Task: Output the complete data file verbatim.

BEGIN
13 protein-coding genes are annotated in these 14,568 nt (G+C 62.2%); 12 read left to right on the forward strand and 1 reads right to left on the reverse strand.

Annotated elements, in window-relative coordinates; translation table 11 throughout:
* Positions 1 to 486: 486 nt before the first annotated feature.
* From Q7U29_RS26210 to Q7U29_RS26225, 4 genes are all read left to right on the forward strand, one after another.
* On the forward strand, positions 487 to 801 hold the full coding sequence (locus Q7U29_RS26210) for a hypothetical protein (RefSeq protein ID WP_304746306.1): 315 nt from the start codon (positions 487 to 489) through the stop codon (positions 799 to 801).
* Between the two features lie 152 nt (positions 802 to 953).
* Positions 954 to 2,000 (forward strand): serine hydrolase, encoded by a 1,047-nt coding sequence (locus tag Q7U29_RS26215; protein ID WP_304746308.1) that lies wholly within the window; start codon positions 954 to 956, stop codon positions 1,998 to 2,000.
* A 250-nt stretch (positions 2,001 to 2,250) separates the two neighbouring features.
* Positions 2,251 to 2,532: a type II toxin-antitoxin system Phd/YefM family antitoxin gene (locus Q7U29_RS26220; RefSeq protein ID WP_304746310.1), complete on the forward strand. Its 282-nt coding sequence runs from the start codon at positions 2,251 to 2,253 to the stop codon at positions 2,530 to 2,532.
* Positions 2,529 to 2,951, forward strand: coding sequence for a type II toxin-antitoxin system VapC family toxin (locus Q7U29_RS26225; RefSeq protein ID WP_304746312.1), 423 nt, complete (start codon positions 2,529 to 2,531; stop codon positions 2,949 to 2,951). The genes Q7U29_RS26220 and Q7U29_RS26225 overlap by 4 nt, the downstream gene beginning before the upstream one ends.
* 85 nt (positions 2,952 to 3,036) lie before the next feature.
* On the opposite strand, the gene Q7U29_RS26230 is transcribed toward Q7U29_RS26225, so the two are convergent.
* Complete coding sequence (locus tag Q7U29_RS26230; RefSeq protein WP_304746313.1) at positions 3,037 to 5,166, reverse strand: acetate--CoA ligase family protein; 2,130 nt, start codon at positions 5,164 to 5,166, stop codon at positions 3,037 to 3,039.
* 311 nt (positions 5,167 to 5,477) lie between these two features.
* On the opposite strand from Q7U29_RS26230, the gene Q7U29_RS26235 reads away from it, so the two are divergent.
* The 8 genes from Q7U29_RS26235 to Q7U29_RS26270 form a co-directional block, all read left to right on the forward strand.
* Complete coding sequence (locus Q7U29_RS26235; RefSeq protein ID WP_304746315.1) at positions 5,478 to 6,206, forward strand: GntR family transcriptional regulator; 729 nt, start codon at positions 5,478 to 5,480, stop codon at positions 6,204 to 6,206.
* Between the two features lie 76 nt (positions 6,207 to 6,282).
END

13 protein-coding genes are annotated in these 14,568 nt (G+C 62.2%); 12 read left to right on the forward strand and 1 reads right to left on the reverse strand.

Annotated elements, in window-relative coordinates; translation table 11 throughout:
* Positions 1 to 486: 486 nt before the first annotated feature.
* From Q7U29_RS26210 to Q7U29_RS26225, 4 genes are all read left to right on the forward strand, one after another.
* On the forward strand, positions 487 to 801 hold the full coding sequence (locus Q7U29_RS26210) for a hypothetical protein (RefSeq protein ID WP_304746306.1): 315 nt from the start codon (positions 487 to 489) through the stop codon (positions 799 to 801).
* Between the two features lie 152 nt (positions 802 to 953).
* Positions 954 to 2,000 (forward strand): serine hydrolase, encoded by a 1,047-nt coding sequence (locus tag Q7U29_RS26215; protein ID WP_304746308.1) that lies wholly within the window; start codon positions 954 to 956, stop codon positions 1,998 to 2,000.
* A 250-nt stretch (positions 2,001 to 2,250) separates the two neighbouring features.
* Positions 2,251 to 2,532: a type II toxin-antitoxin system Phd/YefM family antitoxin gene (locus Q7U29_RS26220; RefSeq protein ID WP_304746310.1), complete on the forward strand. Its 282-nt coding sequence runs from the start codon at positions 2,251 to 2,253 to the stop codon at positions 2,530 to 2,532.
* Positions 2,529 to 2,951, forward strand: coding sequence for a type II toxin-antitoxin system VapC family toxin (locus Q7U29_RS26225; RefSeq protein ID WP_304746312.1), 423 nt, complete (start codon positions 2,529 to 2,531; stop codon positions 2,949 to 2,951). The genes Q7U29_RS26220 and Q7U29_RS26225 overlap by 4 nt, the downstream gene beginning before the upstream one ends.
* 85 nt (positions 2,952 to 3,036) lie before the next feature.
* On the opposite strand, the gene Q7U29_RS26230 is transcribed toward Q7U29_RS26225, so the two are convergent.
* Complete coding sequence (locus tag Q7U29_RS26230; RefSeq protein WP_304746313.1) at positions 3,037 to 5,166, reverse strand: acetate--CoA ligase family protein; 2,130 nt, start codon at positions 5,164 to 5,166, stop codon at positions 3,037 to 3,039.
* 311 nt (positions 5,167 to 5,477) lie between these two features.
* On the opposite strand from Q7U29_RS26230, the gene Q7U29_RS26235 reads away from it, so the two are divergent.
* The 8 genes from Q7U29_RS26235 to Q7U29_RS26270 form a co-directional block, all read left to right on the forward strand.
* Complete coding sequence (locus Q7U29_RS26235; RefSeq protein ID WP_304746315.1) at positions 5,478 to 6,206, forward strand: GntR family transcriptional regulator; 729 nt, start codon at positions 5,478 to 5,480, stop codon at positions 6,204 to 6,206.
* Between the two features lie 76 nt (positions 6,207 to 6,282).